Hugh Pickens writes writes "PhysOrg reports on a study by Robert Rowthorn, emeritus professor at Cambridge University, that predicts that the genetic components that predispose a person toward religion are currently "hitchhiking" on the back of the religious cultural practice of high fertility rates and that provided the fertility of religious people remains on average higher than that of secular people, the genes that predispose people towards religion will spread. For example, in the past 20 years, the Amish population in the US has doubled, increasing from 123,000 in 1991 to 249,000 in 2010. The huge growth stems almost entirely from the religious culture's high fertility rate, which is about 6 children per woman, on average. Rowthorn says that while fertility is determined by culture, an individual's predisposition toward religion is likely to be influenced by genetics, in addition to their upbringing. In the model, Rowthorn uses a "religiosity gene" to represent the various genetic factors that combine to genetically predispose a person toward religion, whether remaining religious from youth or converting to religion from a secular upbringing. Rowthorn's model predicts that the religious fraction of the population will eventually stabilize at less than 100%, and there will remain a possibly large percentage of secular individuals. But nearly all of the secular population will still carry the religious allele, since high defection rates will spread the religious allele to secular society when defectors have children with a secular partner."
Networking

Fedora 15 Changes Network Device Naming Scheme 132

Posted by timothy
from the shock-horror-horror-shock dept.
dkd903 writes "Fedora developer Matt Domsch has announced that Fedora 15 is breaking the conventional ethX naming scheme used for Ethernet devices by adopting a new scheme called Consistent Network Device Naming. The ethX naming scheme works fine as long as the system has only one Ethernet port. However if there are more than one Ethernet ports, the actual problem starts."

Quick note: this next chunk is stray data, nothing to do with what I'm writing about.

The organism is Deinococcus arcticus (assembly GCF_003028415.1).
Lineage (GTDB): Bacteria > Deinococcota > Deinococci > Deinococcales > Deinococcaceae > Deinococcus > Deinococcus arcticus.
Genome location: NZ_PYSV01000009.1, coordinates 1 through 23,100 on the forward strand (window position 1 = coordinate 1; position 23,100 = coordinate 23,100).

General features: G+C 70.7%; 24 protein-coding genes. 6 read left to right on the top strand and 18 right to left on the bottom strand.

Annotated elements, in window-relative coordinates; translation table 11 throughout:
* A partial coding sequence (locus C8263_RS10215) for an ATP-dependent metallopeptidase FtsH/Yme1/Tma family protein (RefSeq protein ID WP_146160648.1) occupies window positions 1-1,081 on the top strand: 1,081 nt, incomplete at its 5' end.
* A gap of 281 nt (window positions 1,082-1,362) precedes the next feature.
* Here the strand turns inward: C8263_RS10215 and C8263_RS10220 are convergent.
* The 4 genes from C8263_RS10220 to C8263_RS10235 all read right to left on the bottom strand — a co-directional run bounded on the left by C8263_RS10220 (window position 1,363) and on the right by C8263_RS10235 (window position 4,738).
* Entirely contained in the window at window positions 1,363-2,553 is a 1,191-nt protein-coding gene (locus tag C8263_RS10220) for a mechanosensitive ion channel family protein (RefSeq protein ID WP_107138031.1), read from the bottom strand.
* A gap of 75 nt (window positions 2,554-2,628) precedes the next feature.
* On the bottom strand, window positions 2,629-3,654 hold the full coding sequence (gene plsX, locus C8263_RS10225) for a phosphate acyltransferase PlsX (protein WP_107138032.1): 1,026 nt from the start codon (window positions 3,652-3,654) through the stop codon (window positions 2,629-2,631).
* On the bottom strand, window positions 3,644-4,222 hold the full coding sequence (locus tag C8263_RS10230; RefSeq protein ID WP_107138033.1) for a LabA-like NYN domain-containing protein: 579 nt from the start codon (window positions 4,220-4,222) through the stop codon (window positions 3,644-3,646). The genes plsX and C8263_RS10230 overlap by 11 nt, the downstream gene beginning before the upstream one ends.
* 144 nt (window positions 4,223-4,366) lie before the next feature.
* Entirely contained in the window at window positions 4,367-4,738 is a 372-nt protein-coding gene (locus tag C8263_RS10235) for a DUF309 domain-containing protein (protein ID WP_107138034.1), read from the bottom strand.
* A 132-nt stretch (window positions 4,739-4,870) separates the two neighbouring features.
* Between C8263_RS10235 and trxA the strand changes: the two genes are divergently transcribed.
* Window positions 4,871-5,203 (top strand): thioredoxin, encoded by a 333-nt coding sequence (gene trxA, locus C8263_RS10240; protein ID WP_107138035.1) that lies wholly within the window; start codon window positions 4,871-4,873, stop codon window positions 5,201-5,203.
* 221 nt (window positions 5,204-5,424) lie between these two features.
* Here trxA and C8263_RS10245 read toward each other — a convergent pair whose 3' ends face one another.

Comment: Re:They Why ZFS? (Score 1) 235

by dannycim (#34311710) Attached to: Running ZFS Natively On Linux Slower Than Btrfs

XFS is extremely prone to data corruption if the system goes down uncleanly for any reason. We may strive for nine nines, but stuff still happens. A power failure on a large XFS volume is almost guaranteed to lead to truncated files and general lost data. Not so on ZFS.

[Citation Needed] as wikipedia would say. XFS is no more prone to data corruption than any other journalled filesystem in the event of unexpected halts.

You should see the fireworks I got on Solaris 10 while I was running a script that did a bunch of zpool commands just as the power went out. Borked everything.

I love ZFS, but I'm not deluded into thinking it's magic.

Comment: Luxury! (Score 1) 397

by dannycim (#34221484) Attached to: Auto Industry's Fastest Processor Is 128Mhz

Luxury. We used to have to get out of the lake at six o'clock in the morning, clean the lake, eat a handful of gravel, work twenty hour day at mill for tuppence a month, come home, and Dad would thrash us to sleep with a broken bottle, if we were lucky!

Meanwhile I'm working on a micro-controller project that runs at 500Hz (not kilo, just hertz).

If you keep the code tight and hand-craft it, 128Mhz is blindingly fast.

Comment: Here's how I'd do it. (Score 3, Insightful) 332

by dannycim (#34183628) Attached to: Sophos Researcher Suggests Password 'Free' to Spur Wi-Fi Encryption

1. Bring laptop with extra WiFi dongle into a public area.
2. Connect to Free WiFi spot using internal nic.
3. Act as an Access Point on second nic with a cooler sounding SSID.
4. NAT traffic to first WiFi net and grab everything of interest.
5. ???
6. Profit!!!1!!ONE!

"I've seen the forgeries I've sent out." -- John F. Haugh II (jfh@rpp386.Dallas.TX.US), about forging net news articles